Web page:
Nonetheless, I was able to add an autograph to my favorite set from 2008 for a dollar in postage. I will take it.
Alfonso played in the Majors for sixteen seasons with the Yankees, Rangers, Nationals, and Cubs. Over that time, he hit .270 with 412 home runs and 1,159 RBI. He played in the postseason five times, including two World Series appearances. He had over 100 RBI four times and hit 30+ homers seven times, including a career high of 46 with the Nats in 2006.
Wednesday, April 3, 2019
#26 Bobby Doerr
I know I said that I was going to change things up and not do individual posts of guys that have been posted on here before. But, I have three cards signed by Hall of Famers in this Goudey set and it does not feel right to just lump them together with the other guys. So, for now, two of the three Hall of Famers will get their own post. In the end, I am sure all three will get their own.
Here is the card of Bobby Doerr that I got signed through the mail in 2008. I sent two cards his way towards the end of the year and I had them both back and signed in about eight days. That turn around time still impresses me.
Bobby might have been one of the greatest signers to ever live and I have no clue how he was able to pull it off like he did into his late nineties. I can't imagine the amount of fanmail that he had to receive on a daily basis. That man had to have set aside time every day to keep churning out the autographs like he did. He was truly an asset to the autograph community and is dearly missed.
I posted the other Doerr card way back in 2010 and you can see that post here. That card is from a 2003 set. It is pretty sad that I have only gotten up to my 2008 cards since posting that card nearly nine years ago. If you don't want to go back to see that post, here is the card.
Four years ago, I posted another Bobby Doerr through the mail autograph. For Christmas in 2013, my then fiance ponied-up some dough and bought me a graded 1939 Playball Bobby Doerr. Being the autograph nerd that I am, I busted that beauty out and sent it to get signed. While his signature wasn't nearly as neat as it was in 2008, it still came out looking great. I am forever thankful for my wife for buying me that card. She is pretty freaking awesome.
Tuesday, April 2, 2019
#65 Danny Duffy
#69 Ryan Patterson
#DK-6 Josh Vitters
We hit the about everything in this set, from a Hall of Famer to a career minor leaguer and everything in between. While Donruss Threads is not the most appealing set of 2008, it sure is a great set to get signed. With the overexposed white border, the signatures really pop off the card.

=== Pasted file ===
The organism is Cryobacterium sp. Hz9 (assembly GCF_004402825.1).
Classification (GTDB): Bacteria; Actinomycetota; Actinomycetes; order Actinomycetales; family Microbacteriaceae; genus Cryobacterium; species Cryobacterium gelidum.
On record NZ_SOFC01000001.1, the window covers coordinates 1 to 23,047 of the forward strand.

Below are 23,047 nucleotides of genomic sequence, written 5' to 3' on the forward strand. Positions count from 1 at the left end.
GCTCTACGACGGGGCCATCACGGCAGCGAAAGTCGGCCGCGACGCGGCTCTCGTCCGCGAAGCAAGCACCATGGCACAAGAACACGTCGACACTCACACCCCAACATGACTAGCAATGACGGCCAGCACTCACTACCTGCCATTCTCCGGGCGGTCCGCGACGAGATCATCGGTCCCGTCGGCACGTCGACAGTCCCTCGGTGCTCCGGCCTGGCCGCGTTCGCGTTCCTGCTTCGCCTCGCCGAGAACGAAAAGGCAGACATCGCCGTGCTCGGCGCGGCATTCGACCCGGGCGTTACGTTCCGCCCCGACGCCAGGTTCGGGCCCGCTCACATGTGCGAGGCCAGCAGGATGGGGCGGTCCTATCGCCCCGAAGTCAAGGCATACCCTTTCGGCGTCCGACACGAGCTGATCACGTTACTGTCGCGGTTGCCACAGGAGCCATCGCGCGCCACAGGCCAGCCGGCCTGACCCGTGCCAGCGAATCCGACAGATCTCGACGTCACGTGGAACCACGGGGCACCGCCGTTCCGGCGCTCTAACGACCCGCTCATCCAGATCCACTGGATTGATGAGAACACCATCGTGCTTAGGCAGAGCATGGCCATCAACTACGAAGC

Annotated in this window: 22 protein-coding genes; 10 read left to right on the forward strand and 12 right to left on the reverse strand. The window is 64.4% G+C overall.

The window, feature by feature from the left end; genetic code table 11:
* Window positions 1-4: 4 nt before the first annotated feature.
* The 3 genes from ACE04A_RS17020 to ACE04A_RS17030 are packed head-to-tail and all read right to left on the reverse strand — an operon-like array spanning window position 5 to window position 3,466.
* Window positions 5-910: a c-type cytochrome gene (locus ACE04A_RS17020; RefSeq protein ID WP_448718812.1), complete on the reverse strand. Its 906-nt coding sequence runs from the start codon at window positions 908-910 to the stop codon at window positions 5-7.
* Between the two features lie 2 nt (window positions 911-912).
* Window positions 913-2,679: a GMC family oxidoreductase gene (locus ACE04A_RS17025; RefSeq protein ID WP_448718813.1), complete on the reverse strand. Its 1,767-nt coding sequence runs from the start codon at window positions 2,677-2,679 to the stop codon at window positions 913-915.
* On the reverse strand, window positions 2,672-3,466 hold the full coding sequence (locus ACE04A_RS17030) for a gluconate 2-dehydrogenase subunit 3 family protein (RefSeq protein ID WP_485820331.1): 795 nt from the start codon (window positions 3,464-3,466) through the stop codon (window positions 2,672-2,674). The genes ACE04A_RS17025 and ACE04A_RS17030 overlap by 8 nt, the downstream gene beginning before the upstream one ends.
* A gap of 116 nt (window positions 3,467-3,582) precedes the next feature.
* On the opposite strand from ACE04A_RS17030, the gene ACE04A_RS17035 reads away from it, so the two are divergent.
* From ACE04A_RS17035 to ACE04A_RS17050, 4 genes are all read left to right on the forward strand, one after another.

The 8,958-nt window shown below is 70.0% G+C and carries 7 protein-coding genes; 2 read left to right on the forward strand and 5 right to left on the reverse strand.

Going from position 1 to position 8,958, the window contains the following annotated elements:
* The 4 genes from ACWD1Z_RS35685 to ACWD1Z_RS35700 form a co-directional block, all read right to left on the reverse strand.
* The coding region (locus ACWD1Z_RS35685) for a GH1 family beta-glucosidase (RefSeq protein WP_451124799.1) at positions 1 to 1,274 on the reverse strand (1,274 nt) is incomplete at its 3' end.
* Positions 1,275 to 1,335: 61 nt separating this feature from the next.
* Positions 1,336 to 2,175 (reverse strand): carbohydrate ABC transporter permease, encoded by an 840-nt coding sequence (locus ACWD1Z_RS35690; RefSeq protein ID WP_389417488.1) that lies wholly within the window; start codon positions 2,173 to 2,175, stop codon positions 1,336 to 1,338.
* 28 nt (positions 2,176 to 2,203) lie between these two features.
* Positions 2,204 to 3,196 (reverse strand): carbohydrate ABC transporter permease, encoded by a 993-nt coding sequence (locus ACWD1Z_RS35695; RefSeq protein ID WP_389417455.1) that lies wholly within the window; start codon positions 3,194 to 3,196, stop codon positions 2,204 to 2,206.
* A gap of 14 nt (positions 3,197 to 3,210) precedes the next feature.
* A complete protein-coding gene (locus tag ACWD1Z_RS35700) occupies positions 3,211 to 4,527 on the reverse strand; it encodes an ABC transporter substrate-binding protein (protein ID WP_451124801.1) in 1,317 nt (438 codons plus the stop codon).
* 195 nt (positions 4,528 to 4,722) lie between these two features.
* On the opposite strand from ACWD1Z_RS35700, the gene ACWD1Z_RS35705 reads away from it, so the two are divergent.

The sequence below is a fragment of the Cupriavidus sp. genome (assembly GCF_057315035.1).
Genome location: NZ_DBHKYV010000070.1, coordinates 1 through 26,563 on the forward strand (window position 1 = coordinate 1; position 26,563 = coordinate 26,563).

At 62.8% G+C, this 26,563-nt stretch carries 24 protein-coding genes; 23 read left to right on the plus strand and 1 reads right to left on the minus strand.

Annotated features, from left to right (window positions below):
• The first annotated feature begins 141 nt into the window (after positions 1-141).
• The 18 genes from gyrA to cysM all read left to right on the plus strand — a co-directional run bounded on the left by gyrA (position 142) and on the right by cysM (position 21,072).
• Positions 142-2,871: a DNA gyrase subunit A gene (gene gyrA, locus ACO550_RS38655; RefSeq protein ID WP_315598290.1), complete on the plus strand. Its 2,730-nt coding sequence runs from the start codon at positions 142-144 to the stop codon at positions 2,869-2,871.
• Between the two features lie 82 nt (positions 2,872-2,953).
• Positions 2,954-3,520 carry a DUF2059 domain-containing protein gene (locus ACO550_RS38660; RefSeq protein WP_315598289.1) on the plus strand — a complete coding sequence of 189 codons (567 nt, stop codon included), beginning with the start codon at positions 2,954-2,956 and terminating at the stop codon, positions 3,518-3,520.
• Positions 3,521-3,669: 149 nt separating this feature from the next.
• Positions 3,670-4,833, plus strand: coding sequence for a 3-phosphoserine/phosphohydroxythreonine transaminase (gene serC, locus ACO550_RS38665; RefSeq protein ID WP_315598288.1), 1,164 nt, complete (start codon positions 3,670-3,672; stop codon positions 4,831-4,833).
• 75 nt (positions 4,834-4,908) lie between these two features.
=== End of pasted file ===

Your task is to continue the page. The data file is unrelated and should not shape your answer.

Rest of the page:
Danny Duffy- He signed this card for me prior to a Royals game in 2011. It looks like he is the last active Major League player that I have posted from this set, though he is hurt and yet to play this year.
Ryan Patterson- It has been just over seven years since I have posted a Ryan Patterson card. The last couple I posted were signed while he was a Wingnut in 2010. This one was signed the year before when he was with the Ft. Worth Cats and it was signed at a Lincoln Saltdogs game.
Josh Vitters- I posted the first Josh Vitters card less than a week ago. This one was signed at the same time as the first.
Up next comes my favorite set from 2008- Goudey.
Monday, April 1, 2019
#DK-22 Taylor Teagarden
Here is the first of three cards that I got signed at a minor league game in 2010 while Taylor was playing for the Frisco RoughRiders. The RoughRiders were playing in Springdale, Arkansas that night and Taylor was the starting catcher. After the game, I went down to the Frisco dugout to see if I could snag a couple more autographs. Taylor came by and I asked him to sign. He said he would in a minute. More often than not, that response really means "No". But, Taylor went into the dugout, bagged up his gear, and then came out and signed. He signed all three cards for me that night.
Taylor spent parts of eight seasons in the Majors and saw time with the Rangers, Orioles, Mets, and Cubs. Over that time, he was a .202 hitter with 21 home runs and 70 RBI in 180 games. Taylor's best season was the 16 games he played for the Rangers in 2008. Over 47 at-bats, he hit 6 dingers and drove in 17 runs while managing to hit .319.
Taylor was drafted in 2005, so it seems odd that he is pictured in his college uniform on this card. But, it looks like the photo might have been taken at the College World Series, which is always cool. Texas won it all in 2005. On top of that, Taylor was a member of the 2008 US Olympic baseball team that brought home the bronze in Beijing.